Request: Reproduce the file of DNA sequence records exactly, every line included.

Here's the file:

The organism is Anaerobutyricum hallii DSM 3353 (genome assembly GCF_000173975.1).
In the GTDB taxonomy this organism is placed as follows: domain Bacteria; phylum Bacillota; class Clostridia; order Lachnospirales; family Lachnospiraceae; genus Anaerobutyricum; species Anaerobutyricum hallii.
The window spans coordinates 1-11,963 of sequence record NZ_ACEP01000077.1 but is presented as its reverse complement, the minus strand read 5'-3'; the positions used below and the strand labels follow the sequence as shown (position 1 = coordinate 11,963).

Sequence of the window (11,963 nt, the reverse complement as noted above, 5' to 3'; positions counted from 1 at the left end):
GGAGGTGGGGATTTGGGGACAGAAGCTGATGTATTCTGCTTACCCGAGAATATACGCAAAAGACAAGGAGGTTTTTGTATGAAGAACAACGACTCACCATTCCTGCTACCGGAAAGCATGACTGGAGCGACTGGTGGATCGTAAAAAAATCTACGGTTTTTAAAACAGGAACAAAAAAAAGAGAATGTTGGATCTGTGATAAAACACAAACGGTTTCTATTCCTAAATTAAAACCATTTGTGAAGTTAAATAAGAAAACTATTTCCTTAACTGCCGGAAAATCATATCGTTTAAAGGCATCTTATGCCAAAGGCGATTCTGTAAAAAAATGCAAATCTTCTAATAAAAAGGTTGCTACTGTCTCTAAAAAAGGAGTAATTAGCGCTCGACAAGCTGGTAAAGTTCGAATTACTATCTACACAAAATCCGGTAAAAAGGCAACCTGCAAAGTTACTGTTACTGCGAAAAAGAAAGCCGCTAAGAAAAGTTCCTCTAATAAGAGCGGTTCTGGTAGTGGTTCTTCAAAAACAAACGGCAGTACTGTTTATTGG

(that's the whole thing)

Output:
The organism is Anaerobutyricum hallii DSM 3353 (genome assembly GCF_000173975.1).
In the GTDB taxonomy this organism is placed as follows: domain Bacteria; phylum Bacillota; class Clostridia; order Lachnospirales; family Lachnospiraceae; genus Anaerobutyricum; species Anaerobutyricum hallii.
The window spans coordinates 1-11,963 of sequence record NZ_ACEP01000077.1 but is presented as its reverse complement, the minus strand read 5'-3'; the positions used below and the strand labels follow the sequence as shown (position 1 = coordinate 11,963).

Sequence of the window (11,963 nt, the reverse complement as noted above, 5' to 3'; positions counted from 1 at the left end):
GGAGGTGGGGATTTGGGGACAGAAGCTGATGTATTCTGCTTACCCGAGAATATACGCAAAAGACAAGGAGGTTTTTGTATGAAGAACAACGACTCACCATTCCTGCTACCGGAAAGCATGACTGGAGCGACTGGTGGATCGTAAAAAAATCTACGGTTTTTAAAACAGGAACAAAAAAAAGAGAATGTTGGATCTGTGATAAAACACAAACGGTTTCTATTCCTAAATTAAAACCATTTGTGAAGTTAAATAAGAAAACTATTTCCTTAACTGCCGGAAAATCATATCGTTTAAAGGCATCTTATGCCAAAGGCGATTCTGTAAAAAAATGCAAATCTTCTAATAAAAAGGTTGCTACTGTCTCTAAAAAAGGAGTAATTAGCGCTCGACAAGCTGGTAAAGTTCGAATTACTATCTACACAAAATCCGGTAAAAAGGCAACCTGCAAAGTTACTGTTACTGCGAAAAAGAAAGCCGCTAAGAAAAGTTCCTCTAATAAGAGCGGTTCTGGTAGTGGTTCTTCAAAAACAAACGGCAGTACTGTTTATTGG